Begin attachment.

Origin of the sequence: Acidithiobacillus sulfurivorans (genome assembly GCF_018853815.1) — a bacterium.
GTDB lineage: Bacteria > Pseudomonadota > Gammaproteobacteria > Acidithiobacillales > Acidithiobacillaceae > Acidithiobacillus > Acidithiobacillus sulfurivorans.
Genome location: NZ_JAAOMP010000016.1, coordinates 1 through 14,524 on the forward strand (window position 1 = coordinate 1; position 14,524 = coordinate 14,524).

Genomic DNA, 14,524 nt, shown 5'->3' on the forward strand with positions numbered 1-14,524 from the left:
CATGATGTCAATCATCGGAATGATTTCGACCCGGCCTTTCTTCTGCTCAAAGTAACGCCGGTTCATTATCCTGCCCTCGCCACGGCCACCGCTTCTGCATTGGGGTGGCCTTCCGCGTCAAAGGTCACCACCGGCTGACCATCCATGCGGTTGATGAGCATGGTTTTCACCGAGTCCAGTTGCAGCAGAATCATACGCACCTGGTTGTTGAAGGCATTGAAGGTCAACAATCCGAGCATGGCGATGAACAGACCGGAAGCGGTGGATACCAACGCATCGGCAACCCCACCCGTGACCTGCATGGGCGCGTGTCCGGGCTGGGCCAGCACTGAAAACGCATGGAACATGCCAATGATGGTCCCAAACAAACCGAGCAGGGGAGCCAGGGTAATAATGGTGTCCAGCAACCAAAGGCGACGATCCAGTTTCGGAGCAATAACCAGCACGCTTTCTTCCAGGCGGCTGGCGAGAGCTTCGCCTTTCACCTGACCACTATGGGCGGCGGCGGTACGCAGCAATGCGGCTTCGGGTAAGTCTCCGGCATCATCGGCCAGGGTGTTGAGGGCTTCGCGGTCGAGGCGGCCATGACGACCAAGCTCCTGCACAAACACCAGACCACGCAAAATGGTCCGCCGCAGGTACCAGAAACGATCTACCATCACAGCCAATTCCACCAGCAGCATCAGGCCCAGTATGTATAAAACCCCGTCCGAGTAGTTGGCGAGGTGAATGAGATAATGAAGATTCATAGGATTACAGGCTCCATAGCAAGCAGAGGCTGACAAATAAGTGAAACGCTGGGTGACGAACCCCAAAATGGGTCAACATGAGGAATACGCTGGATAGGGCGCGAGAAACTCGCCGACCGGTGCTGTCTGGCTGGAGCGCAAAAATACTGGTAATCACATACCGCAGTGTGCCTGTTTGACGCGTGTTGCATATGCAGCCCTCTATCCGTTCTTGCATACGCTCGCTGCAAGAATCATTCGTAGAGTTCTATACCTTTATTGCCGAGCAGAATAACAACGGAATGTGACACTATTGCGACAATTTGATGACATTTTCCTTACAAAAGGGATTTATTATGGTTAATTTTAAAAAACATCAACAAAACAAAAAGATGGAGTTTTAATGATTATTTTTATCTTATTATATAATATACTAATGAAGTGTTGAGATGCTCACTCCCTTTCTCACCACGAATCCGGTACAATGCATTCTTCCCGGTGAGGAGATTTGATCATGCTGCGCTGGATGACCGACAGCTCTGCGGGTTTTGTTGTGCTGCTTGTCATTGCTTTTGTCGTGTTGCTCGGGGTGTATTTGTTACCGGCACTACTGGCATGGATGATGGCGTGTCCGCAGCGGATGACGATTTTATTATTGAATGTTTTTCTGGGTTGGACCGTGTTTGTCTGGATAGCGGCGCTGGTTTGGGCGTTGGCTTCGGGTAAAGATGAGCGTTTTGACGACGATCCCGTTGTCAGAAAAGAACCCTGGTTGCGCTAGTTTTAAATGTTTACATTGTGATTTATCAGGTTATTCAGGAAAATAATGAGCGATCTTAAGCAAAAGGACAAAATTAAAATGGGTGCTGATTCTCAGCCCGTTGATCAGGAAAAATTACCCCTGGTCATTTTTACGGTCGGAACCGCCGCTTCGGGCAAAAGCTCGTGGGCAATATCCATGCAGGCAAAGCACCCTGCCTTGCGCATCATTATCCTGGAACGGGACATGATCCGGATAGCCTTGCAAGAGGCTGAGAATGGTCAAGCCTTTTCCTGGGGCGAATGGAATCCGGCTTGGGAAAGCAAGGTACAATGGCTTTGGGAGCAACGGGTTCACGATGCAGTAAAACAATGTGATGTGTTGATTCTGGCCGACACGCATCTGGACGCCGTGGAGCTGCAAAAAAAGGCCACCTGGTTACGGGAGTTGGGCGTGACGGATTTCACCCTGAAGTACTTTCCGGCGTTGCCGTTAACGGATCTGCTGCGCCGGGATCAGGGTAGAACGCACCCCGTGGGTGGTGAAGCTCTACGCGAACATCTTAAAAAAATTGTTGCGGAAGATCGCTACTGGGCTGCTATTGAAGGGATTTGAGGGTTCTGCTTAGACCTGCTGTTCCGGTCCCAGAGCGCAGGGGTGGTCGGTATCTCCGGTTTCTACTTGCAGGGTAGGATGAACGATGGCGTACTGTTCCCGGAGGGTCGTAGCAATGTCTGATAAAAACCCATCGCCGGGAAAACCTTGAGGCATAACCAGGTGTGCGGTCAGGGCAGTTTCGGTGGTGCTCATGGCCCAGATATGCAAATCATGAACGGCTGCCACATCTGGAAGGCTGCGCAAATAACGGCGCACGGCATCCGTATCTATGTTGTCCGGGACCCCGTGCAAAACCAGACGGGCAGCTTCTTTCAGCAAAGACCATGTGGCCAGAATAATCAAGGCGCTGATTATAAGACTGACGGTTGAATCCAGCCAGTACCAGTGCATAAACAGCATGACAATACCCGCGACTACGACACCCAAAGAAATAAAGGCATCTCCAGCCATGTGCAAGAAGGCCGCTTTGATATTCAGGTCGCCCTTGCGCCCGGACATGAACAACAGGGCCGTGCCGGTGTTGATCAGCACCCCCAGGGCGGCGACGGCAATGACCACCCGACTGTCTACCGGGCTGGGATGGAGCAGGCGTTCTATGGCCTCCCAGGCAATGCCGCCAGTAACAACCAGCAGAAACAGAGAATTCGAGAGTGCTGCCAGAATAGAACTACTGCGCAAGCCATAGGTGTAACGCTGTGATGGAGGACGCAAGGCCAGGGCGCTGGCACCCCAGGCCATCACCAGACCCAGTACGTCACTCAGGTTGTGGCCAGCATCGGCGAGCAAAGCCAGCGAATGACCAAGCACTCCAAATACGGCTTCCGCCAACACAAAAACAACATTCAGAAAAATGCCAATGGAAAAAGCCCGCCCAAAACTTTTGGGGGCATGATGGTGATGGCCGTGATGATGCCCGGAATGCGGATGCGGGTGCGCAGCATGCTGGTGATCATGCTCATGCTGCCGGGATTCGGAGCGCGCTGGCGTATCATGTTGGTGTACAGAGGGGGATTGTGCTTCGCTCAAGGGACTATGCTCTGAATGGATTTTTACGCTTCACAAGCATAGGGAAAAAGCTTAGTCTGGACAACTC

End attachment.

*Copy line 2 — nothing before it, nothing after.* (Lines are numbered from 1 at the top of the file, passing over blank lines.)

GTDB lineage: Bacteria > Pseudomonadota > Gammaproteobacteria > Acidithiobacillales > Acidithiobacillaceae > Acidithiobacillus > Acidithiobacillus sulfurivorans.